My largest trout of the morning at 16.5
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And my largest redfish at 23.

I might have to sneak out on a Sunday if the weather allows me another opportunity before Thanksgiving 🙂

 

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Can old worn out poppers be refurbished?

One of the many blessings my dad taught me was never to waste anything. Now, I know my mom is going to read this and say that she taught me this too, but I can still remember dad stopping on the side of the road to pick up an aluminum can to recycle it. He would collect bags and bags of cans and bring them to a recycle facility for cash. I guess that is the result of being born during the middle of the Great Depression and living through the effects of World War II.

So, the question arises: “Should I just throw away a deer hair popper once it has been worn out by hungry fish or should I just cut away the worn out and faded deer hair and refurbish the popper?”  I decided to retire a certain “fire tiger” pattern popper from a recent trip. This popper probably caught over 35 bass. Now, I know you think I’m just bragging but honestly, this popper was responsible for the catch and release of over 35 bass over the past three or four months. IMG_2932

I actually think I tried to refurbish the head (notice the extra glue). So I decided I would try to refurbish the popper since the hook is still very sharp. I used an old pair of scissors to remove most of the deer hair and then I cleaned it up with a worn razor blade.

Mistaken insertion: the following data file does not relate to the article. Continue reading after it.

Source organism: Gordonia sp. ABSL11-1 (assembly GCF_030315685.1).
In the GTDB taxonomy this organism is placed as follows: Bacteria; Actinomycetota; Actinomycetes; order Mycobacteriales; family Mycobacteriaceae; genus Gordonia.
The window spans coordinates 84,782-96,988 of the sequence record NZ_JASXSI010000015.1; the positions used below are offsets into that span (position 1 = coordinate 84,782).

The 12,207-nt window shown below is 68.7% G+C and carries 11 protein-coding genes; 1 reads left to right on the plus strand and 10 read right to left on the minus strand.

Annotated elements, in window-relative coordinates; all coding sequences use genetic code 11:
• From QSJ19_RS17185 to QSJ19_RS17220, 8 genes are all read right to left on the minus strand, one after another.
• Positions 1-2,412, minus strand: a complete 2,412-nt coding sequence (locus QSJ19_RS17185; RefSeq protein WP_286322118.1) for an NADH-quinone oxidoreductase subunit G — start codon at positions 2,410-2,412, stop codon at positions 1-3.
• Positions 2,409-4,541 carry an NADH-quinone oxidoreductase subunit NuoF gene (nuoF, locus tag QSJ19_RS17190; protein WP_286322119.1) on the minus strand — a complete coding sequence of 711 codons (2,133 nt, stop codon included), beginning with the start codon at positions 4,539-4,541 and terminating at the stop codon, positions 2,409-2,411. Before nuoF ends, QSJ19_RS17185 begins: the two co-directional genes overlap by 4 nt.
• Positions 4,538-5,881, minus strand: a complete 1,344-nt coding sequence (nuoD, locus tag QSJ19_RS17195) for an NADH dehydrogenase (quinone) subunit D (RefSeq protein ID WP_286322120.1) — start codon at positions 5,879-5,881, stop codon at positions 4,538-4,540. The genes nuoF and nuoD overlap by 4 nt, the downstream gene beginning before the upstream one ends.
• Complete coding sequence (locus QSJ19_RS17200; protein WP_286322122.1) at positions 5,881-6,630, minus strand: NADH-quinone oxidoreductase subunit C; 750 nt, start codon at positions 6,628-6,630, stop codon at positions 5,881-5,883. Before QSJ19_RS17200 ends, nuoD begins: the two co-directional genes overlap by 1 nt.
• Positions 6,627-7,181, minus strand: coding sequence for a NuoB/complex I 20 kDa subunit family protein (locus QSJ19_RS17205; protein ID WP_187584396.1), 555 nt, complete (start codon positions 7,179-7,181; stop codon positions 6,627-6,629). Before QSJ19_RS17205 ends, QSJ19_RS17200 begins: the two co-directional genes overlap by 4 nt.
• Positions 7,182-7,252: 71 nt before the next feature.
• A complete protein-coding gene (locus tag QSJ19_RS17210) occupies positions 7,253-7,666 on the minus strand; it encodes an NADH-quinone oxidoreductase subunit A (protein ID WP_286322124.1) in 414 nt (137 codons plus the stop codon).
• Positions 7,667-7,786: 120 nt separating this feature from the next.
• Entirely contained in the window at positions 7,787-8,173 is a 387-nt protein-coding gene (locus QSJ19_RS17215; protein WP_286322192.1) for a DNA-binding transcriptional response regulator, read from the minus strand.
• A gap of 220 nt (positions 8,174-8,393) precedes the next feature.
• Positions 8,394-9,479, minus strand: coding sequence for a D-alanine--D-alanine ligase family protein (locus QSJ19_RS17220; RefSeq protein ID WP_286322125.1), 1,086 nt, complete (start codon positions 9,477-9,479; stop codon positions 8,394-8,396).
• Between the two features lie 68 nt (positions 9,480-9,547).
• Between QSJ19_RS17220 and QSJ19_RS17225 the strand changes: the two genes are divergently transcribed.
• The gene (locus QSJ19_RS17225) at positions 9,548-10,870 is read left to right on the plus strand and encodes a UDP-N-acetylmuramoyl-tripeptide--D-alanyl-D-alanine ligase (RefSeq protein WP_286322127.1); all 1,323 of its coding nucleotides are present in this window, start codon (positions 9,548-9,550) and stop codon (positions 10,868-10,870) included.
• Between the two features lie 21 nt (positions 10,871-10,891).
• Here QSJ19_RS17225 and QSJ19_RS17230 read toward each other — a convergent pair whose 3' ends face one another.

I added a few more hackles for the tail, a fresh yellow marabou, and then I added fresh deer belly hair. He is what I ended up with:

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While it didn’t end up exactly like the original, I really don’t think the fish will notice and I should be able to catch another 30 or so bass on this refurbished popper.

Bass Therapy (Fall Bass Fishing is Heating Up)

After a long weary couple of weeks of work, I was looking for a morning to relax and unwind. A trip to my favorite bass pond/lake was just “what the doctor ordered.”  The last couple of trips I’ve made there proved to be touch catching. The water temperature was pushing 87 degrees and the big bass were quite lethargic. However, I’ve noticed a steady drop in the water temperature in the pool at my house and I figured the same was happening to the local water too.

I arrived at my launch spot and took a water temperature reading. Bingo! 81 degrees. The morning was predicted to be overcast all day with a chance of showers later (yes, it actually does rain in Tiger Stadium folks). On my second cast I was hooked up to a sizable fish but I lost it after a short fight. I then proceeded to miss a few more small fish until I hooked a nice 15 inch bass that pulled me around like a redfish. The fight was strong in this fish and I knew that it signaled that the fish were getting stronger and they would be chasing bait.GOPR3953.jpg